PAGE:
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eBooks: To 'e' or Not to 'e'

March 25, 2013 · 455 Comments

As we sprint, head down, toward the 21st century learning model most of us are treating our cases of information overload daily (I found wine and deep breaths help tremendously). Recently I have seen anxiety in many articles, blogs, Tweets—I even spoke to some real live people—regarding adding eBooks into a library collection. Some argue that we should not limit vendors, but rather add eBooks as we add print resources: from multiple vendors and publishers. Others say that you should pick one vendor and stick with it. There is also a disagreement about whether to develop fiction or non-fiction collections first. Here is what I have advised my librarians for now:

Stick to One Vendor for Now
I know this is going against the grain for some people, but we have to be realistic and do what is best for us. We serve 24,500 students and over 3,000 staff and it is better to present one platform--one method—through which our patrons can access eBooks rather than overwhelm them with several different technologies to learn. We don’t want them to get discouraged. Since Follett provides content that integrates seamlessly into Destiny, we would be remiss not to go with them. Unlike other vendors and content, I can track circulations, monitor and report on usage history, and integrate records into our catalog just as I would a print resource. In a time when we still have to tighten our belts, the reporting feature alone is invaluable. Being able to report usage statistics can help guide us as we develop collections and justify spending to our Administrations.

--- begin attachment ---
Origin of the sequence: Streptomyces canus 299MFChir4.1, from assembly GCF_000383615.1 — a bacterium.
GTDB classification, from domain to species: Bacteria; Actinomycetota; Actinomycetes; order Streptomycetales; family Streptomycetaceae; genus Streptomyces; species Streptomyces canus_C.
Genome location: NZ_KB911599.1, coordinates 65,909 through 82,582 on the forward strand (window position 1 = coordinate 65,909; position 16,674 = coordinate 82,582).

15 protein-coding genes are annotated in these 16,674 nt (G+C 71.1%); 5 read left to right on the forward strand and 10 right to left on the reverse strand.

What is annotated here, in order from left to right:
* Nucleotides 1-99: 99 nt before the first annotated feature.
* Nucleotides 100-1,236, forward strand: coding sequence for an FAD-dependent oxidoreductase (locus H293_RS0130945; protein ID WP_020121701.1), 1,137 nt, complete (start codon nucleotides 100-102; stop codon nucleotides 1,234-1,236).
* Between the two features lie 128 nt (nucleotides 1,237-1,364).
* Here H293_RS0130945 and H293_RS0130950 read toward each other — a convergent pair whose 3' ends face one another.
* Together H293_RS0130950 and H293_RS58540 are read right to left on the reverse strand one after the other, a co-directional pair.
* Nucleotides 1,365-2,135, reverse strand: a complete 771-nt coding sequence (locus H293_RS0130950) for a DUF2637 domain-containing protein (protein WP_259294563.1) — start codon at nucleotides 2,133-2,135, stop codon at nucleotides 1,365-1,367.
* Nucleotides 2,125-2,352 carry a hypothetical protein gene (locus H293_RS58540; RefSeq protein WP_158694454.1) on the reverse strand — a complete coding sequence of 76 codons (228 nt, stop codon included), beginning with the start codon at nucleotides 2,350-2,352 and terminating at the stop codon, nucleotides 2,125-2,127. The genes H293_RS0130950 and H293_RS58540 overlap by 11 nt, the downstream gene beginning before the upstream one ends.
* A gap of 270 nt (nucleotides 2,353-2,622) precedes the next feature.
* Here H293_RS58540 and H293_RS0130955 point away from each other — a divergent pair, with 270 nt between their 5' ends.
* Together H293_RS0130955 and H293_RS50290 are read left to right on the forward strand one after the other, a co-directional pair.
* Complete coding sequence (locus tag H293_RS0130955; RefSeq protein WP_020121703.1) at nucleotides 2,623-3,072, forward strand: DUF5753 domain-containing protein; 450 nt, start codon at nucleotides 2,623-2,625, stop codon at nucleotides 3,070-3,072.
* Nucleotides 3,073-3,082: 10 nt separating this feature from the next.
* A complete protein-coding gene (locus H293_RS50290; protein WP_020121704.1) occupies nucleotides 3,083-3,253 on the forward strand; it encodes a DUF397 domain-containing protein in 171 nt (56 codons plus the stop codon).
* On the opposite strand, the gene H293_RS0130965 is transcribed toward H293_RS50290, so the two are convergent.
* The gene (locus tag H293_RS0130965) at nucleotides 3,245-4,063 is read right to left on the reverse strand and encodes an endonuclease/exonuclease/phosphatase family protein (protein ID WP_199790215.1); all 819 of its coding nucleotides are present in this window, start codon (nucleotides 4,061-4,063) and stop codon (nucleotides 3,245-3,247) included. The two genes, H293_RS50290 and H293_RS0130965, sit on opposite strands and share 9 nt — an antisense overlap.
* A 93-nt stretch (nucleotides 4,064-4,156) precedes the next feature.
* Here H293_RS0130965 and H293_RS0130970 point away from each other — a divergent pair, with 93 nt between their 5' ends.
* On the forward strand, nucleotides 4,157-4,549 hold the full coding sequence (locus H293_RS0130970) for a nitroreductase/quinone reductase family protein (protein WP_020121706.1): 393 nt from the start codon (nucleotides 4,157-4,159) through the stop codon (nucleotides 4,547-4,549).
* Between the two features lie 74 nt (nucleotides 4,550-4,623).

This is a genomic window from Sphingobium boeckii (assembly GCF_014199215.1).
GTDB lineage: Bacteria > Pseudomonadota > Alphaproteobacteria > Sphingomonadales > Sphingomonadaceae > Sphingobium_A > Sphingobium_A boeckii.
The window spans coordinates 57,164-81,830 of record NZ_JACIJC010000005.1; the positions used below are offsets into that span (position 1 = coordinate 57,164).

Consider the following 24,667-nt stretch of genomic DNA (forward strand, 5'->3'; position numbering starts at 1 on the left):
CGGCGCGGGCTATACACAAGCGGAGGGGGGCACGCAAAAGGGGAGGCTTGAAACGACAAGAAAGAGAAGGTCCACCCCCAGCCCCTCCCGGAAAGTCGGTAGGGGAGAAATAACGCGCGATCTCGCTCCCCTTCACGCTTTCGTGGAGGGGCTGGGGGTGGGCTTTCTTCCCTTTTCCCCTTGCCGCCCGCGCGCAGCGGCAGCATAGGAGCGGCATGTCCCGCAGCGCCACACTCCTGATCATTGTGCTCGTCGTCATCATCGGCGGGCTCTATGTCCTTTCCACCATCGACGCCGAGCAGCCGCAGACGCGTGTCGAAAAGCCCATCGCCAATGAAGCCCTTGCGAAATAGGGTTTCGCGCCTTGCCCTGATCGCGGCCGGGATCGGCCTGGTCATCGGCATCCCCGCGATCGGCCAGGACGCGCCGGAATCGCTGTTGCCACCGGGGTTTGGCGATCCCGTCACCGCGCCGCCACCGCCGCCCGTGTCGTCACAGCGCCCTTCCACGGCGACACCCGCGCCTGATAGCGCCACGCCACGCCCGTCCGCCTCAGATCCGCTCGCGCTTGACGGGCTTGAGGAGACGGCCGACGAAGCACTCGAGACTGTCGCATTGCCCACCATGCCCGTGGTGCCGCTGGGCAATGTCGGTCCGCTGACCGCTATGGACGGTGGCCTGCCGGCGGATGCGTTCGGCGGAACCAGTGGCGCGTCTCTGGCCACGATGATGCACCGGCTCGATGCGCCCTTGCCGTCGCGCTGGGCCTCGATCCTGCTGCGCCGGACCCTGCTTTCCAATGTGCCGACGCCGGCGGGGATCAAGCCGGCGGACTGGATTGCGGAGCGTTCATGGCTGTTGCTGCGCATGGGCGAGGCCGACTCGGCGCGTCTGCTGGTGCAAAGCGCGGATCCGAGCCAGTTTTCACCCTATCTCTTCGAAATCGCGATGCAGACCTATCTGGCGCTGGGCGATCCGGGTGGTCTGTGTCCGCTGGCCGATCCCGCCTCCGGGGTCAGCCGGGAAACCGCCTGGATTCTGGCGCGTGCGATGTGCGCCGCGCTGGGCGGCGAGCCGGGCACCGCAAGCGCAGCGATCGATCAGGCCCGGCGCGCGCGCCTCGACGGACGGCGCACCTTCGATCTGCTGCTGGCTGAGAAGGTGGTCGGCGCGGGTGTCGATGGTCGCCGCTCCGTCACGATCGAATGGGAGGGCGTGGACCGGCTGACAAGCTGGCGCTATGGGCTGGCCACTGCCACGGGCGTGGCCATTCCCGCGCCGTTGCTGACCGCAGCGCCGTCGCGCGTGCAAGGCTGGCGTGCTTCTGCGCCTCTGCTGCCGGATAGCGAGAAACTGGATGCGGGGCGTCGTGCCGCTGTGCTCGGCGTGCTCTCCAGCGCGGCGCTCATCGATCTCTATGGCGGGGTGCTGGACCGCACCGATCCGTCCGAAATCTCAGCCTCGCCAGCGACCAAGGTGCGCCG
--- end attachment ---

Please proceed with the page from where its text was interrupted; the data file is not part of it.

Collect For Your Patrons, Not For Yourself
With Common Core coming down the pipeline (2014 here in California) there will be a high demand for non-fiction titles. But we have to be realistic, with the paradigm shifting to patrons seeking non-fiction in digital format (i.e. a Google search for a quick fact rather than using a print encyclopedia), it’s not in our patrons’ best interest to continue to heavily develop print non-fiction—as much as we may want to. I recommend that school LMTs collect only high interest non-fiction and abstain from adding anything that overlaps content available in our digital databases or eBooks. On the contrary, I have seen study after study (and believe it or not, even had some real life experiences) which say that patrons still like to read fiction in print. So let’s give them what they want.

As needs and demands change, so too will we. If we can go from etching in stone, to carving on clay tablets, to papyrus scrolls, to the printed word, we can certainly shift to digital content. We are librarians after all, and we have been doing this for a long time.

Ruth is the Supervisor of Library Services at Tustin Unified School District. Ruth spent most of her childhood at the beach or with her nose in a book—oftentimes both. Though reading and writing are her passions, promoting libraries, librarians, and information literacy is the foundation of her personal and professional objectives.

She lives with her husband and their French Bulldog in Irvine, California. Ruth will also be pinning resources for her Learning Library column on our Pinterest account- You can comment on this blog or follow her on Twitter @AskMissLIS.

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455 CommentsTags: ebooks · follett ebooks · Learning Library